ATLANTA — A newly formed alliance seeks to serve as a global source for information, guidance and knowledge on indoor environmental quality.
A memorandum of understanding creating the Indoor Environmental Quality Global Alliance was signed Sunday, June 29, at ASHRAE’s 2014 Annual Conference in Seattle, Wash. In addition to the American Industrial Hygiene Association (AIHA), other groups joining the Alliance are the Air Infiltration and Ventilation Centre (AIVC), the Air & Waste Management Association (A&WMA), the Indoor Air Quality Association (IAQA) and the Federation of European Heating and Air-Conditioning Associations (REHVA).
More information can be found at www.ieq-ga.net.
The Alliance was formed by an ad hoc committee appointed by ASHRAE 2013-14 President Bill Bahnfleth to explore ways in which industry groups could work together to address all aspects of indoor environmental quality and health.
“In the built environment, indoor environmental quality must be our first concern,” Presidential Member Bahnfleth said. “Before we address impacts of buildings and transportation systems on energy consumption and the environment – which, make no mistake, are also critically important – we must ensure that we are providing indoor environments that are safe, healthy, productive and comfortable for occupants. Today, and for some time, we have strongly emphasized energy conservation and protection of the environment to such an extent that the need for progress in indoor environmental quality has been obscured. A broad, coordinated effort is needed to fill gaps in research, transfer the results of science to practice, advocate for higher standards and better educate both the built environment professions and the public. I believe that formation of this Alliance is a key to meeting those objectives. ASHRAE is eager to contribute its expertise to this group and to once again be a leader in the field of indoor environmental quality, beginning with a focus on indoor air quality.”
“AIHA is very excited to join ASHRAE and other international stakeholders in the IEQ Global Alliance,” Christine A.D. Lorenzo, CIH, president, AIHA, said. “The Alliance brings together key groups, each of which has members with unique sets of skills and knowledge. We look forward to working within the Alliance to identify new ways to collaborate, and expand international alignment in this important area of occupational hygiene and engineering practice.”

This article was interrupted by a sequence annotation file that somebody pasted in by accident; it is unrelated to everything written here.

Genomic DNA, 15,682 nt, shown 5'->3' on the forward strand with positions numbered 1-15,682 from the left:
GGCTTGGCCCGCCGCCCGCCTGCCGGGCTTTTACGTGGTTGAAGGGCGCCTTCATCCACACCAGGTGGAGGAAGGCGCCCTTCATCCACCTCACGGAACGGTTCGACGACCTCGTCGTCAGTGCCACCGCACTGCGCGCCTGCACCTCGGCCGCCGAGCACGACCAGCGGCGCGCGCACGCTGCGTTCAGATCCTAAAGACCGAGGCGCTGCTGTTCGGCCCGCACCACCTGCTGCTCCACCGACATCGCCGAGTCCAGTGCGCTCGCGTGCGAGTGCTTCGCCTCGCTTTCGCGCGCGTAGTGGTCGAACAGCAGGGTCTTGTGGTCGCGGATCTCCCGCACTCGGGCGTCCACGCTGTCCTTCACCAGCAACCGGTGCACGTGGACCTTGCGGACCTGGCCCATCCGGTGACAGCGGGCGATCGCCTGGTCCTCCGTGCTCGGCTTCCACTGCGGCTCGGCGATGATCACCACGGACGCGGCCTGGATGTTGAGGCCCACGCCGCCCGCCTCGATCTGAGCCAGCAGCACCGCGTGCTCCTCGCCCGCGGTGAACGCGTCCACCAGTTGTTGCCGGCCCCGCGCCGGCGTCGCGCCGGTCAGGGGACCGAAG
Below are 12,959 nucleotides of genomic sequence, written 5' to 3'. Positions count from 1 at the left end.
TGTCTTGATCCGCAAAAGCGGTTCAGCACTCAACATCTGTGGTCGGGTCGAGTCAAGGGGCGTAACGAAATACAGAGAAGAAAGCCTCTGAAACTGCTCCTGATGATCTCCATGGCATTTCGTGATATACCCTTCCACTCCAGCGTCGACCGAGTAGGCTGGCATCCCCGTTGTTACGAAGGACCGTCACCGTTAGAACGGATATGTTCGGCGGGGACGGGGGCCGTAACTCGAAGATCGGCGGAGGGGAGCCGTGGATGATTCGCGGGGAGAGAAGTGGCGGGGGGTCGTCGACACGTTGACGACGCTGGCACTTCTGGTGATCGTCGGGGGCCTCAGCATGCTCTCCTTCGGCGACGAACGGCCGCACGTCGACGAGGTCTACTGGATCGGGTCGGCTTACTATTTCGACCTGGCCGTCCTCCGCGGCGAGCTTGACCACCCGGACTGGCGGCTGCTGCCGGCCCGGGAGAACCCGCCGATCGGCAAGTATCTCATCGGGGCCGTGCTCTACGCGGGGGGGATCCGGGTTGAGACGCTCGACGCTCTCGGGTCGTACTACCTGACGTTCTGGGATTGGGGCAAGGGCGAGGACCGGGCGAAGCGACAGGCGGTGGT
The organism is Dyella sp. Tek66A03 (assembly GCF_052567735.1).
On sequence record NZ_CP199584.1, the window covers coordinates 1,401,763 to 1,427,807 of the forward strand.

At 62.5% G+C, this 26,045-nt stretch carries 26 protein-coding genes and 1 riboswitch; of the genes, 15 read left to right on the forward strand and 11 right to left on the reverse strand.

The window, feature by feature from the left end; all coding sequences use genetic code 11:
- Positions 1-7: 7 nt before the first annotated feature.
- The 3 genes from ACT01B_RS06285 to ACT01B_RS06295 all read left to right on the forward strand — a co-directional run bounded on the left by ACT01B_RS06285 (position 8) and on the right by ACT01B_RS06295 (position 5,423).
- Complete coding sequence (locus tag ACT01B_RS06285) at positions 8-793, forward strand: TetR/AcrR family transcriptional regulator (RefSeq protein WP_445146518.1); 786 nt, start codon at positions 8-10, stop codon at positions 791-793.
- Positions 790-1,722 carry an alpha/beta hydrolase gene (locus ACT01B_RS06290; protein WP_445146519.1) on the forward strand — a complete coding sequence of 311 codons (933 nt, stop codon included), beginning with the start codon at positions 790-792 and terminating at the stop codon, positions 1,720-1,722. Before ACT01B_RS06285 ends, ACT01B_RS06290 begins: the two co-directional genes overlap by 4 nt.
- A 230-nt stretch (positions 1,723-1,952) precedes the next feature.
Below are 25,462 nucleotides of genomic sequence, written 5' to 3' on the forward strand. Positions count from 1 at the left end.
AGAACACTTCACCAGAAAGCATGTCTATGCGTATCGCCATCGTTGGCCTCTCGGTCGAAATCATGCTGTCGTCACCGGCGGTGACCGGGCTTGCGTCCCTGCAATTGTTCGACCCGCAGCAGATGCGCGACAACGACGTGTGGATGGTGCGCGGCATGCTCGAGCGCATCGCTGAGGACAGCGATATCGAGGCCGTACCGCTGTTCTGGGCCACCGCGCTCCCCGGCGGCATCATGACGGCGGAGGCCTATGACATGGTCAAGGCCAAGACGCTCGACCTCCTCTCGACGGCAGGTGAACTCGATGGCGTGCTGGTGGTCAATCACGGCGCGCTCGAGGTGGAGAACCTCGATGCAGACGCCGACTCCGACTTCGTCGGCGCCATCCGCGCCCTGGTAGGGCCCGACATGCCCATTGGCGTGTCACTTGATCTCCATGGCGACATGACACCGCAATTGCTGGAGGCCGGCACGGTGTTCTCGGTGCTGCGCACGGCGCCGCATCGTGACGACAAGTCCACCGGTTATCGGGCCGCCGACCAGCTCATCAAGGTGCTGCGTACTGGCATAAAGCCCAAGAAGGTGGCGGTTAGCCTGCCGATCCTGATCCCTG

“Contemporary European architecture is undergoing fundamental changes caused by increased pressure to reduce energy consumption of buildings,” Karel Kabele, REHVA president, said. “Modern approaches, methods and technologies are capable of saving energy, but also affect other functions of the building i.e. indoor environmental quality. In energy efficient buildings we can resolve problems with thermal comfort, air quality and other components of IEQ. I firmly believe that joint efforts of IEQ-GA will contribute not only to saving energy but also to improve IEQ in buildings, we build for next generations."
“The Air & Waste Management Association (A&WMA) is pleased to be a part of this partnership,” Jim Powell, executive director, A&WMA, said. “We see the IEQ-GA as a forum to better focus efforts on improving the indoor environment. Efforts to support this partnership will be coordinated with our Health Effects & Exposure Technical Coordinating Committee. This committee is responsible for all of the indoor environment programming within A&WMA.”
“The Indoor Air Quality Association, IAQA, is proud to join key organizations in signing the IEQ-GA agreement,” Kent Rawhouser, president of IAQA, said. “This alliance of organizations will lead to collaboration between the best minds in our industry to ensure an improvement in indoor environmental conditions for people around the world. IAQA's members are experts in the implementation, investigation and remediation of indoor environmental issues.”
“While substantial progress in the energy efficiency of our building stock is crucial, we must guarantee at the same time a good indoor climate in these buildings, including air quality, thermal comfort, visual comfort and acoustics. Given the complexity of the issue and the various challenges, we are very pleased to see the creation of this alliance,” AIVC Operating Agent Peter Wouters said.
The Alliance will provide guidance on the definition of acceptable indoor environmental quality, with an emphasis on thermal conditions and indoor air pollution, to ensure that the knowledge gathered from indoor environmental quality (IEQ) research is promulgated to and implemented by IEQ practitioners and regulatory bodies worldwide.
The mission of the alliance IEQ-GA is to provide an acceptable indoor environmental quality (thermal environment-indoor air quality-lighting-acoustic) to occupants in buildings and places of work around the world and to make sure the knowledge from research on IEQ gets implemented in practice. The establishment of the Alliance is supported by the World Health Organization and the U.S. Environmental Protection Agency, who will cooperate with the Alliance in the future.
Bahnfleth said the Alliance will also seek cooperation from other organizations whose work directly impacts the indoor environment on people’s well-being and health.